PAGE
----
Trader Joe's is for people who wouldn't dream of buying an avocado salad that didn't take a position on offshore drilling or a whey-based protein bar that wasn't fully committed to campaign finance reform. Someday, somebody should build a right-wing Trader Joe's, with faith-based chewing tobacco, rice pilaf grown by school-voucher-funded Mormon agricultural academies, and a meat section that's a bowl of cartridges and a sign reading "Go ahead, kill it yourself." But in the meantime, we will have to make do with the ethos of social concern that prevails at places like Trader Joe's and Whole Foods.
You get the impression that everybody associated with Trader Joe's is excessively good — that every cashier is on temporary furlough from Amnesty International, that the chipotle-pepper hummus was mixed by pluralistic Muslims committed to equal rights for women, that the Irish soda bread was baked by indigenous U2 groupies marching in Belfast for Protestant-Catholic reconciliation, and that the olive spread was prepared by idealistic Athenians who are reaching out to the Turks on the whole matter of Cyprus.
The folks at Trader Joe's also confront higher moral problems, such as snacks. Everyone knows that snack food is morally suspect, since it contributes to the obesity of the American public, but the clientele still seems to want it. So the folks behind this enterprise have managed to come up with globally concerned stomach filler that tastes virtuously like sawdust ground from unendangered wood. For kids who come home from school screaming, "Mom, I want a snack that will prevent colo-rectal cancer," there's Veggie Booty with kale, baked pea-pod chips, roasted plantains, wasabi peas, and flavor-free rice clusters. If you smuggled a bag of Doritos into Trader Joe's, some preservative alarm would go off, and the whole place would have to be fumigated and resanctified.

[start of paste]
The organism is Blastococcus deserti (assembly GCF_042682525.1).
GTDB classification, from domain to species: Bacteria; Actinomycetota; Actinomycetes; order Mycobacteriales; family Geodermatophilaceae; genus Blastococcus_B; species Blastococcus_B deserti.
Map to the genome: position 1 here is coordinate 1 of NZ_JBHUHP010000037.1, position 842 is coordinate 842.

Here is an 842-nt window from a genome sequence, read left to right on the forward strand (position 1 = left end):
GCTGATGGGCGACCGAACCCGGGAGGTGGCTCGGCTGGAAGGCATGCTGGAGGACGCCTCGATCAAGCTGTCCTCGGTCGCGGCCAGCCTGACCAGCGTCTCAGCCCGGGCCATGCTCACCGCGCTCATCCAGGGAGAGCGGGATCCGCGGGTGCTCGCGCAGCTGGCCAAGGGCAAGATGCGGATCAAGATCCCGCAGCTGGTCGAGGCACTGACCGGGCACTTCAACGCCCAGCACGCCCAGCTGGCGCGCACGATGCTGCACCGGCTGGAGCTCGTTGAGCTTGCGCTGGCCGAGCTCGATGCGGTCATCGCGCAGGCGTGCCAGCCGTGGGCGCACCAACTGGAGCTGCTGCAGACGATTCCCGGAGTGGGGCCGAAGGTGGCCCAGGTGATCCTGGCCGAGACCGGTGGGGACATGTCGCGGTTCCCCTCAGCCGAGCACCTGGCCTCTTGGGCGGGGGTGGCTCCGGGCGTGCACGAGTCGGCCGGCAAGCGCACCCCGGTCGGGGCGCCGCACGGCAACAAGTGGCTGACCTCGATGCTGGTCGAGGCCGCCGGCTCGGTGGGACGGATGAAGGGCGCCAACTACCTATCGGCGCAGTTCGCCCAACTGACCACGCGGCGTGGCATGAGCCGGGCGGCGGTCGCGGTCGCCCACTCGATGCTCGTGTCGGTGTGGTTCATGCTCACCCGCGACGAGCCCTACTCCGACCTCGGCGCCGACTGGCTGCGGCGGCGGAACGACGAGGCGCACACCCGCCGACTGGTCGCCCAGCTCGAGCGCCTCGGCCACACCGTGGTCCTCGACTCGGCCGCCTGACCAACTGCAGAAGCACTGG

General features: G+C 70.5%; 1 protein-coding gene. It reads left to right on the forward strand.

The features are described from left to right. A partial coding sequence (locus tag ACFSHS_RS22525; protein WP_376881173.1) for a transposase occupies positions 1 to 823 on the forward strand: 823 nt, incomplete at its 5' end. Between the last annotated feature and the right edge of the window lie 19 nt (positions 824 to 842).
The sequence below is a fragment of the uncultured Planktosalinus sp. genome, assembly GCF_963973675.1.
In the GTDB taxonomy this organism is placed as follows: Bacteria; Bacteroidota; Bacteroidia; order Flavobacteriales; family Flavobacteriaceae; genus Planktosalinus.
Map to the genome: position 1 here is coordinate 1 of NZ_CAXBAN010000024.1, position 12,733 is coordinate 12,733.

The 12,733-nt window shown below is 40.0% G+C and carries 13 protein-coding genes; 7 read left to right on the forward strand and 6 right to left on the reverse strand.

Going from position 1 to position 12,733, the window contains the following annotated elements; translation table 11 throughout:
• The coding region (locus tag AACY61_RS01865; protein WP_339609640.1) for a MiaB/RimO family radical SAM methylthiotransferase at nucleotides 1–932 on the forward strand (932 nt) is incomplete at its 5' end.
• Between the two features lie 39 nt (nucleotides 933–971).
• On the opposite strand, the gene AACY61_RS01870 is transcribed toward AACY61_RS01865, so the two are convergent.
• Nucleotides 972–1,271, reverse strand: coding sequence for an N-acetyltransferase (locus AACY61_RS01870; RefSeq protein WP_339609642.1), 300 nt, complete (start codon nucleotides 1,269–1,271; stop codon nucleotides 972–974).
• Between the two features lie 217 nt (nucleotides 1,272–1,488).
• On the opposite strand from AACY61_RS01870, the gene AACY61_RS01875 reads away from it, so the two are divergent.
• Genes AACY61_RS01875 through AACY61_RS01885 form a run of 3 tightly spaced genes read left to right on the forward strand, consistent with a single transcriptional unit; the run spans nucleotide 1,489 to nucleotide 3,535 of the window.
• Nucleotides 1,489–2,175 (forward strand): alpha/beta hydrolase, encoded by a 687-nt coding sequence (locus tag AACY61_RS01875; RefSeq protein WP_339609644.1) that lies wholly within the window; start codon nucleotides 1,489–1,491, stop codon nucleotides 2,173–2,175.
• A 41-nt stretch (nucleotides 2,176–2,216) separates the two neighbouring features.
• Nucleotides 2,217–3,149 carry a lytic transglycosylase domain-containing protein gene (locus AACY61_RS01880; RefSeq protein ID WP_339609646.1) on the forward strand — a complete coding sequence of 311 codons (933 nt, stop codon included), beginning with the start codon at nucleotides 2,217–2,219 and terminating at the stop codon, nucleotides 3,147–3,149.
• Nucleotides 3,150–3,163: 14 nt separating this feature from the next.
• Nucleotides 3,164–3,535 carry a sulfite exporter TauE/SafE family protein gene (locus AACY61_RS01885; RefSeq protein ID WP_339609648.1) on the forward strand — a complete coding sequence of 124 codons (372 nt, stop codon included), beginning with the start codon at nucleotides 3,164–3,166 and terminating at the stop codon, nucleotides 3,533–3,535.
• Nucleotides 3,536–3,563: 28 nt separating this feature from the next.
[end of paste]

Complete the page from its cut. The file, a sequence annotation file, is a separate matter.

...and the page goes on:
You usually don't have to wander far from a Trader Joe's before you find yourself in bistroville. These are inner-ring restaurant-packed suburban town centers that have performed the neat trick of being clearly suburban while still making it nearly impossible to park. In these new urbanist zones, highly affluent professionals emerge from their recently renovated lawyer foyers on Friday and Saturday nights, hoping to show off their discerning taste in olive oils. They want sidewalks, stores with overpriced French children's clothes to browse in after dinner, six-dollar-a-cone ice-cream vendors, and plenty of restaurants. They don't want suburban formula restaurants. They want places where they can offer disquisitions on the reliability of the risotto, where the predinner complimentary bread slices look like they were baked by Burgundian monks, and where they can top off their dinner with a self-righteous carrot smoothie.
The rule in these pedestrian-friendly town centers is "Fight a war, gain a restaurant." You'll find Afghan eateries, Vietnamese restaurants, Lebanese diners, Japanese sushi bars alongside dining options from Haiti, Cambodia, India, Mongolia, and Moscow. And this is not to even mention the Cosi-style casual dining spots offering shiitake mushroom panini sandwiches or the gourmet pizzerias serving artichoke, prosciutto, and brie pizzas (which can also come with a black-bean topping). When you stumble across Teriyaki Fajita Salad du Jardin, you realize it is possible to cram so many authentic indigenous cultures together that they've created something totally bogus and artificial.